KN:  EXACTLY! If we can see that someone else did it, so can we. (Unless you’re angst-y, then you assume that no matter how many others did it, you’ll be the pitiful exception to the rule. Groan!). Loretta’s fully in control of her image, her persona, and her expression. She knows what she wants, knows what’s right and knows exactly how she will present it. Since I have a similar iron-clad belief in the power of a single-minded heart, I love her for showing me how it’s done! Her strength comes from an unshakable belief that she’s RIGHT about things, that there is a right and wrong way to live, that mistakes can be corrected, that people are typically GOOD, that God’s in His heaven, and that He is a loving, good force in the lives of everyday people. That’s unstoppable in my book. I love that she uses little quotes to reinforce her position. She was/is a product of her zeitgeist, I think, too, in that she was raised in a world that believed in right and wrong. Today, the arrow simply spins in the compass and signals confusion. For Loretta, her show was a chance to express her faith in what was good and right. That’s what I believe, so, naturally, I love seeing this most elegant, warm, and lovely expression of a powerful, strong, yet utterly feminine woman.  


Come back Thursday for our visit with Kay Noske of Movie Star Makeover, and our discussion on the current state of the classic film fan, TCM, and how her interest and expertise in image consulting has its roots in classic Hollywood.


 "Lynch’s book is organized and well-written – and has plenty of amusing observations – but when it comes to describing Blyth’s movies, Lynch’s writing sparkles." - Ruth Kerr, Silver Screenings

"Jacqueline T. Lynch creates a poignant and thoroughly-researched mosaic of memories of a fine, upstanding human being who also happens to be a legendary entertainer." - Deborah Thomas, Java's Journey

"One of the great strengths of Ann Blyth: Actress. Singer. Star. is that Lynch not only gives an excellent overview of Blyth's career -- she offers detailed analyses of each of Blyth's roles -- but she puts them in the context of the larger issues of the day."- Amanda Garrett, Old Hollywood Films

"Jacqueline's book will hopefully cause many more people to take a look at this multitalented woman whose career encompassed just about every possible aspect of 20th Century entertainment." - Laura Grieve, Laura's Miscellaneous Musings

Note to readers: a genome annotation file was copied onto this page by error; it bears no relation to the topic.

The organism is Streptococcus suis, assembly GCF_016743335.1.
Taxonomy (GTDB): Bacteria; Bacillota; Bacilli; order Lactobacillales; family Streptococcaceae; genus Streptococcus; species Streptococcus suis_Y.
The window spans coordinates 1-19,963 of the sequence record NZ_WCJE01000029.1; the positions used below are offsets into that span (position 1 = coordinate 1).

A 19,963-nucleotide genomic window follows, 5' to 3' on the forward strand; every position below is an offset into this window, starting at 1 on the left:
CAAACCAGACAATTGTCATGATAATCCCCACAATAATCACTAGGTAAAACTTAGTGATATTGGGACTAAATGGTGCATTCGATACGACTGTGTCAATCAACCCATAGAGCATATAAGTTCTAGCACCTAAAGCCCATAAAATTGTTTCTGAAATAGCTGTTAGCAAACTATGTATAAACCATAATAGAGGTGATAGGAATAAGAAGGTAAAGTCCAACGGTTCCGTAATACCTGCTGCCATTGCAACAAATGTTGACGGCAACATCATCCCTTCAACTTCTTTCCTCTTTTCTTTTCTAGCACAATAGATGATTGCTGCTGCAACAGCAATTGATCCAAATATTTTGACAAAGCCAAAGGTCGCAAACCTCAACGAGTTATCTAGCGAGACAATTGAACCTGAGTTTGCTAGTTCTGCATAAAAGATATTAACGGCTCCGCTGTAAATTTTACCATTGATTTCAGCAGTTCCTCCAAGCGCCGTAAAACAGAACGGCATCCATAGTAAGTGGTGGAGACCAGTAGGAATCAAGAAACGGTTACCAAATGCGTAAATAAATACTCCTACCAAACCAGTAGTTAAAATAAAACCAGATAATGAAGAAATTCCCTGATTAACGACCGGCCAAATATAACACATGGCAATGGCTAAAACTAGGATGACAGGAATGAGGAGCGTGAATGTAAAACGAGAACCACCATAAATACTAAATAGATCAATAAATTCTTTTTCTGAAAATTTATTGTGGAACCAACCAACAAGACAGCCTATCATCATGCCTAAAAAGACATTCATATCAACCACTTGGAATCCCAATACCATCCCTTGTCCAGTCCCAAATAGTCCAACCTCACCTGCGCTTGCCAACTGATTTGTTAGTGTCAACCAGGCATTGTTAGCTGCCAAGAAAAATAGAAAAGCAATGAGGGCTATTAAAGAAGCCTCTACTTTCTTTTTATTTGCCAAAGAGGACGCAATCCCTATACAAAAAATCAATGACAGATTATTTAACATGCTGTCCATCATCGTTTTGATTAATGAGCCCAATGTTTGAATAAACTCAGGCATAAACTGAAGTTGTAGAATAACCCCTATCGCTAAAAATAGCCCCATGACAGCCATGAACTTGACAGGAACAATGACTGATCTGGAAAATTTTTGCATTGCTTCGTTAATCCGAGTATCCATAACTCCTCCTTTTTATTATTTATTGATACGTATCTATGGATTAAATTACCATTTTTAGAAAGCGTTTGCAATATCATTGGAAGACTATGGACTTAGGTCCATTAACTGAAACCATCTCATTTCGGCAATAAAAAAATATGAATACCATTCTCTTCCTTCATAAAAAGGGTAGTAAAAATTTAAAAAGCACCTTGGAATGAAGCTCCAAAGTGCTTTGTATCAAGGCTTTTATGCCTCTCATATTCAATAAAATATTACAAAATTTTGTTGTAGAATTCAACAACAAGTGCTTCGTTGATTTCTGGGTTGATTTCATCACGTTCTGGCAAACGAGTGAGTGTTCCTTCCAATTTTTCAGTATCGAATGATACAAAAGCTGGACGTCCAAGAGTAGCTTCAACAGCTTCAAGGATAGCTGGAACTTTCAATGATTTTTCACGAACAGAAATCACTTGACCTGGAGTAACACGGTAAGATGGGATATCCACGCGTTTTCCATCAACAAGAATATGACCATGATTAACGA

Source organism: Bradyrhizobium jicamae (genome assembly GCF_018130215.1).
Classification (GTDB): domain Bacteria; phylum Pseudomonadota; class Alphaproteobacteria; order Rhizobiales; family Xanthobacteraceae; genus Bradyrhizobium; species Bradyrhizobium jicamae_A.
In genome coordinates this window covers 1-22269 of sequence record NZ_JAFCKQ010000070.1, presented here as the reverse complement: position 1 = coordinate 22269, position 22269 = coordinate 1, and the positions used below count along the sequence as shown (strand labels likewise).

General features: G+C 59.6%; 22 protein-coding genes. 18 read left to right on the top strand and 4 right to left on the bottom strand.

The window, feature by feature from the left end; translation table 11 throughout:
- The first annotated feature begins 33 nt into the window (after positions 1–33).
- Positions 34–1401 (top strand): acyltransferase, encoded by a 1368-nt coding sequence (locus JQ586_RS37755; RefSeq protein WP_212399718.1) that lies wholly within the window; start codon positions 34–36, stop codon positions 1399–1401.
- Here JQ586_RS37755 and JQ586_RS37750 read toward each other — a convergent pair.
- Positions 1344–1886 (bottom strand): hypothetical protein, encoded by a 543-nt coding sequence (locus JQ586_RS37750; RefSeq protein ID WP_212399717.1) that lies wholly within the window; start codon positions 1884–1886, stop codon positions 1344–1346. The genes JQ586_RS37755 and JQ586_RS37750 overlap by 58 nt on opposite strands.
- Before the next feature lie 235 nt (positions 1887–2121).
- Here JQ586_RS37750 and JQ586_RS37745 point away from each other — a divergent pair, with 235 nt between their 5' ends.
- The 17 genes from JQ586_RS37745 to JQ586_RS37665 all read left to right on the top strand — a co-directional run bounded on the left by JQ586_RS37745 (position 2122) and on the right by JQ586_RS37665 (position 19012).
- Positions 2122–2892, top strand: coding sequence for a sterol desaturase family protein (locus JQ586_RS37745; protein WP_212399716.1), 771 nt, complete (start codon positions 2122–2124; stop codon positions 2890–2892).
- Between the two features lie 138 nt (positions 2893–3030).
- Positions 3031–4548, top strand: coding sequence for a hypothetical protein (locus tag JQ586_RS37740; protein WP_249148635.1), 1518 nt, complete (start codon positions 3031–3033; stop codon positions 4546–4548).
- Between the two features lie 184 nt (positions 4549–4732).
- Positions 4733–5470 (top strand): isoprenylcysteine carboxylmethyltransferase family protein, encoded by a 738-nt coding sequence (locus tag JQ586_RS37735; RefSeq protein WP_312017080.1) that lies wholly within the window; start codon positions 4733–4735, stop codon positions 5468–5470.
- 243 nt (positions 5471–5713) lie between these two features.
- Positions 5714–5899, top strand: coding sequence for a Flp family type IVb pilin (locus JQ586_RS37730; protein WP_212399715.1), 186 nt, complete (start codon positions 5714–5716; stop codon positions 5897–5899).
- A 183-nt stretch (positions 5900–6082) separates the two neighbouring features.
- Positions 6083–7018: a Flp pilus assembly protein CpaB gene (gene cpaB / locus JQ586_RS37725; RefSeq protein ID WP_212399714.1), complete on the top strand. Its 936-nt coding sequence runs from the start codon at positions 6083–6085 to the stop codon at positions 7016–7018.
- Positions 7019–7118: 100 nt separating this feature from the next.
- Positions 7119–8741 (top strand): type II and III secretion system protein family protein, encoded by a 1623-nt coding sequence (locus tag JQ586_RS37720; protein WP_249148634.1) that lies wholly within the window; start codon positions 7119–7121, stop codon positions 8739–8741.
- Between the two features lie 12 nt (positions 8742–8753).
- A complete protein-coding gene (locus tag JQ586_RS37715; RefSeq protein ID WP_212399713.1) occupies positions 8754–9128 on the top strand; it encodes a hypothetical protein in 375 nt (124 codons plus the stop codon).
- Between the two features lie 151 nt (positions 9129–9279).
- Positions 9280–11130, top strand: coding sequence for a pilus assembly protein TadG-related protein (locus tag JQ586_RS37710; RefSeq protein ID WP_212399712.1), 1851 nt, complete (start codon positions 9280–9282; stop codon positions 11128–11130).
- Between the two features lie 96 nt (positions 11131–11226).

"Jacqueline T. Lynch’s Ann Blyth: Actress. Singer. Star. is an extremely well researched undertaking that is a must for all Blyth fans." - Annette Bochenek, Hometowns to Hollywood

Ann Blyth: Actress. Singer. Star. 

by Jacqueline T. Lynch

The first book on the career of actress Ann Blyth. Multitalented and remarkably versatile, Blyth began on radio as a child, appeared on Broadway at the age of twelve in Lillian Hellman's Watch on the Rhine, and enjoyed a long and diverse career in films, theatre, television, and concerts. A sensitive dramatic actress, the youngest at the time to be nominated for her role in Mildred Pierce (1945), she also displayed a gift for comedy, and was especially endeared to fans for her expressive and exquisite lyric soprano, which was showcased in many film and stage musicals. Still a popular guest at film festivals, lovely Ms. Blyth remains a treasure of the Hollywood's golden age.

The eBook and paperback are available from Amazon and CreateSpace, which is the printer.  You can also order it from my Etsy shop. It is also available at the Broadside Bookshop, 247 Main Street, Northampton, Massachusetts.

If you wish a signed copy, then email me at and I'll get back to you with the details.


My new syndicated column SILVER SCREEN, GOLDEN YEARS, on classic film is up at Go60  or check with your local paper.


Anonymous said...

Wow. I have to see see this and I am not even a Loretta Young fan. I hope it's available somewhere.
Thanks so much for your excellent article.

Jacqueline T. Lynch said...

Thanks, Vienna. I suppose the DVD set is probably available online. I hope it picks up a lot of new fans.

Kay said...

Oh, Jacqueline! This is probably the finest review of her latter show I've ever read! I love every word of it! So articulate and so heartfelt. Brava! And thanks for your dear kudos, my friend. I had a ball reading this and I'm going to share it all over the place. Wonderfully done, dearie! XO

Caftan Woman said...

I almost went the entire month without buying any DVDs. Darn you, and Loretta Young! The program sounds intriguing and something of which its creators must have been very proud.

Speaking of Catholics, the Maureen Jennings book series The Murdoch Mysteries focuses on the problems of a Catholic police detective in the Protestant bastian of Toronto at the turn of the 20th century. Early episodes of the now 8 season television series spent some time on that issue, but as time as gone on people have gotten used to the sight of Detective Murdoch making the sign of the cross over the latest murder victim. Although, superiors still noted that he never will rise any further in the ranks.

Jacqueline T. Lynch said...

Thank you, Kay. I'm in your debt for introducing me to this little-know show.

CW, sorry we broke your streak of not buying any new DVDs. That Murdoch Mysteries sounds interesting. I don't get the series here, but I can probably track it down, or the books, sometime. It's fun to see culture clashes represented, and so important these days to educate the still smug and bigoted.

grandoldmovies said...

Thanks so much for posting on this show. I've never even heard of it, and yes, it does sound so different from the usual 50s/60s sitcoms (even from ones today). Will definitely check it out. Amazing how Loretta Young was such a pioneer; along with Lucille Ball she seems to have made great inroads into showing how TV was both a business and creative opportunity for women. Thanks for a terrific post!

Jacqueline T. Lynch said...

Thanks, GOM. It's so great when we can make these new discoveries. She was indeed a pioneer of the era. It's amazing how much input she had in this particular show.

Laura said...

Jacqueline, what a wonderful post! I have the set but have only seen the pilot. I enjoyed it, but with so many viewing options had not continued yet. That will obviously have to change. Going to pull the set off the shelf and put it next to the TV. Love Loretta and this sounds really interesting. Thank you!

Best wishes,

Jacqueline T. Lynch said...

Thank you, Laura. It's always a thrill to make a new discovery.